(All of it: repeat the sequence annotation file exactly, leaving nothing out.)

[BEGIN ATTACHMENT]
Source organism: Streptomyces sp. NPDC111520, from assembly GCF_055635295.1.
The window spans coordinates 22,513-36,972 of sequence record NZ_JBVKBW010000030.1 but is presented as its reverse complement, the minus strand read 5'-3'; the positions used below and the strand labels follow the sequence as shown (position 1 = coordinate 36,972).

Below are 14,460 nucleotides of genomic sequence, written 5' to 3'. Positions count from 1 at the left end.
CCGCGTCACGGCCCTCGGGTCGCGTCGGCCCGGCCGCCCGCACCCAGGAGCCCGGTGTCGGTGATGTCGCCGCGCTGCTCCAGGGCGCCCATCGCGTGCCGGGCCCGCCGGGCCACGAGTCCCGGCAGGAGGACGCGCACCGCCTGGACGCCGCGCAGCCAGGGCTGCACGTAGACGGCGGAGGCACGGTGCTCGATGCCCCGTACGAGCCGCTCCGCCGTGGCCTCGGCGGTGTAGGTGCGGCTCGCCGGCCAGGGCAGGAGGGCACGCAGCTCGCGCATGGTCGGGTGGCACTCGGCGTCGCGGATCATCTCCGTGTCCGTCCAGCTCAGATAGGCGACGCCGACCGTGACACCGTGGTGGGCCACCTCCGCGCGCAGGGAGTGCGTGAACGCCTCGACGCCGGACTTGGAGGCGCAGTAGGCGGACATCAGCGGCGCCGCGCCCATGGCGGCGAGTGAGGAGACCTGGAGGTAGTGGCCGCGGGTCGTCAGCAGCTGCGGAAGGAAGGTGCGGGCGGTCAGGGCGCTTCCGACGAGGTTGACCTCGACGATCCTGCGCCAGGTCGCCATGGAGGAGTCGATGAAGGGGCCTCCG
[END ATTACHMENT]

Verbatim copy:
Source organism: Streptomyces sp. NPDC111520, from assembly GCF_055635295.1.
The window spans coordinates 22,513-36,972 of sequence record NZ_JBVKBW010000030.1 but is presented as its reverse complement, the minus strand read 5'-3'; the positions used below and the strand labels follow the sequence as shown (position 1 = coordinate 36,972).

Below are 14,460 nucleotides of genomic sequence, written 5' to 3'. Positions count from 1 at the left end.
CCGCGTCACGGCCCTCGGGTCGCGTCGGCCCGGCCGCCCGCACCCAGGAGCCCGGTGTCGGTGATGTCGCCGCGCTGCTCCAGGGCGCCCATCGCGTGCCGGGCCCGCCGGGCCACGAGTCCCGGCAGGAGGACGCGCACCGCCTGGACGCCGCGCAGCCAGGGCTGCACGTAGACGGCGGAGGCACGGTGCTCGATGCCCCGTACGAGCCGCTCCGCCGTGGCCTCGGCGGTGTAGGTGCGGCTCGCCGGCCAGGGCAGGAGGGCACGCAGCTCGCGCATGGTCGGGTGGCACTCGGCGTCGCGGATCATCTCCGTGTCCGTCCAGCTCAGATAGGCGACGCCGACCGTGACACCGTGGTGGGCCACCTCCGCGCGCAGGGAGTGCGTGAACGCCTCGACGCCGGACTTGGAGGCGCAGTAGGCGGACATCAGCGGCGCCGCGCCCATGGCGGCGAGTGAGGAGACCTGGAGGTAGTGGCCGCGGGTCGTCAGCAGCTGCGGAAGGAAGGTGCGGGCGGTCAGGGCGCTTCCGACGAGGTTGACCTCGACGATCCTGCGCCAGGTCGCCATGGAGGAGTCGATGAAGGGGCCTCCG